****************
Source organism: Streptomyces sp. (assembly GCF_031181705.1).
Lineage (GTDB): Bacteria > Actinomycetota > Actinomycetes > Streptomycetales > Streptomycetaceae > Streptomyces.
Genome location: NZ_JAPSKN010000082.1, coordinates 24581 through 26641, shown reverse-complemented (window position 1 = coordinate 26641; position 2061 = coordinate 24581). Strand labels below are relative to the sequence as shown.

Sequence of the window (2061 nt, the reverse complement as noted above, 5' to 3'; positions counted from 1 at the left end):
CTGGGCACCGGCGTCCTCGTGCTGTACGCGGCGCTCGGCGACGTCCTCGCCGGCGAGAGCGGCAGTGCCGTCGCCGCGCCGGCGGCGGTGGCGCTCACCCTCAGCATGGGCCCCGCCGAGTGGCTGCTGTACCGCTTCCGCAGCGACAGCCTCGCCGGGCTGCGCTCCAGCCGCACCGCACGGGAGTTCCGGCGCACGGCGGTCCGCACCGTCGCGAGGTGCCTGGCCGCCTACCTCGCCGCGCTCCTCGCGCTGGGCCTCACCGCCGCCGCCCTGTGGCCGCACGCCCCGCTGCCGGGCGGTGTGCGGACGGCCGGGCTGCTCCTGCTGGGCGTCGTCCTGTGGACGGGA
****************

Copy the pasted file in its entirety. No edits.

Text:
Source organism: Streptomyces sp. (assembly GCF_031181705.1).
Lineage (GTDB): Bacteria > Actinomycetota > Actinomycetes > Streptomycetales > Streptomycetaceae > Streptomyces.
Genome location: NZ_JAPSKN010000082.1, coordinates 24581 through 26641, shown reverse-complemented (window position 1 = coordinate 26641; position 2061 = coordinate 24581). Strand labels below are relative to the sequence as shown.

Sequence of the window (2061 nt, the reverse complement as noted above, 5' to 3'; positions counted from 1 at the left end):
CTGGGCACCGGCGTCCTCGTGCTGTACGCGGCGCTCGGCGACGTCCTCGCCGGCGAGAGCGGCAGTGCCGTCGCCGCGCCGGCGGCGGTGGCGCTCACCCTCAGCATGGGCCCCGCCGAGTGGCTGCTGTACCGCTTCCGCAGCGACAGCCTCGCCGGGCTGCGCTCCAGCCGCACCGCACGGGAGTTCCGGCGCACGGCGGTCCGCACCGTCGCGAGGTGCCTGGCCGCCTACCTCGCCGCGCTCCTCGCGCTGGGCCTCACCGCCGCCGCCCTGTGGCCGCACGCCCCGCTGCCGGGCGGTGTGCGGACGGCCGGGCTGCTCCTGCTGGGCGTCGTCCTGTGGACGGGA